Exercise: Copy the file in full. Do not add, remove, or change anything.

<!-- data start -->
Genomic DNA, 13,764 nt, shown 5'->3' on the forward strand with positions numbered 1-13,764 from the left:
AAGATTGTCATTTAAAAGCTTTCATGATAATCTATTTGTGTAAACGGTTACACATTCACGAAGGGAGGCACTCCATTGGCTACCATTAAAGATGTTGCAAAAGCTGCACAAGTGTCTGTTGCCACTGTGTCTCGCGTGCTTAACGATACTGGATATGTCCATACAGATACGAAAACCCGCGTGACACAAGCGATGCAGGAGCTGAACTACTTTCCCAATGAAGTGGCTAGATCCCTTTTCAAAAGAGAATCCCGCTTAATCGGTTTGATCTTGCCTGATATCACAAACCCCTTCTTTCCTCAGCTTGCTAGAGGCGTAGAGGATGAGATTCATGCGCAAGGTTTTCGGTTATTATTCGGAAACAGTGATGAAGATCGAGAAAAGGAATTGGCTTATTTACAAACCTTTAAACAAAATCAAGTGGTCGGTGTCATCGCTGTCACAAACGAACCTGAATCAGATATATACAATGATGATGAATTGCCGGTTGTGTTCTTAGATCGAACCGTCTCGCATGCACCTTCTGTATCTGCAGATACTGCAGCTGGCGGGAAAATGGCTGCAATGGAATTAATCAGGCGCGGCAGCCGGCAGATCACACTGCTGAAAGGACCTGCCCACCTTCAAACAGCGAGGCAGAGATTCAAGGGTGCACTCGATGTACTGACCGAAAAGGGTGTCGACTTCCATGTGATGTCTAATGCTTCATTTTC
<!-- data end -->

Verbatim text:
Genomic DNA, 13,764 nt, shown 5'->3' on the forward strand with positions numbered 1-13,764 from the left:
AAGATTGTCATTTAAAAGCTTTCATGATAATCTATTTGTGTAAACGGTTACACATTCACGAAGGGAGGCACTCCATTGGCTACCATTAAAGATGTTGCAAAAGCTGCACAAGTGTCTGTTGCCACTGTGTCTCGCGTGCTTAACGATACTGGATATGTCCATACAGATACGAAAACCCGCGTGACACAAGCGATGCAGGAGCTGAACTACTTTCCCAATGAAGTGGCTAGATCCCTTTTCAAAAGAGAATCCCGCTTAATCGGTTTGATCTTGCCTGATATCACAAACCCCTTCTTTCCTCAGCTTGCTAGAGGCGTAGAGGATGAGATTCATGCGCAAGGTTTTCGGTTATTATTCGGAAACAGTGATGAAGATCGAGAAAAGGAATTGGCTTATTTACAAACCTTTAAACAAAATCAAGTGGTCGGTGTCATCGCTGTCACAAACGAACCTGAATCAGATATATACAATGATGATGAATTGCCGGTTGTGTTCTTAGATCGAACCGTCTCGCATGCACCTTCTGTATCTGCAGATACTGCAGCTGGCGGGAAAATGGCTGCAATGGAATTAATCAGGCGCGGCAGCCGGCAGATCACACTGCTGAAAGGACCTGCCCACCTTCAAACAGCGAGGCAGAGATTCAAGGGTGCACTCGATGTACTGACCGAAAAGGGTGTCGACTTCCATGTGATGTCTAATGCTTCATTTTC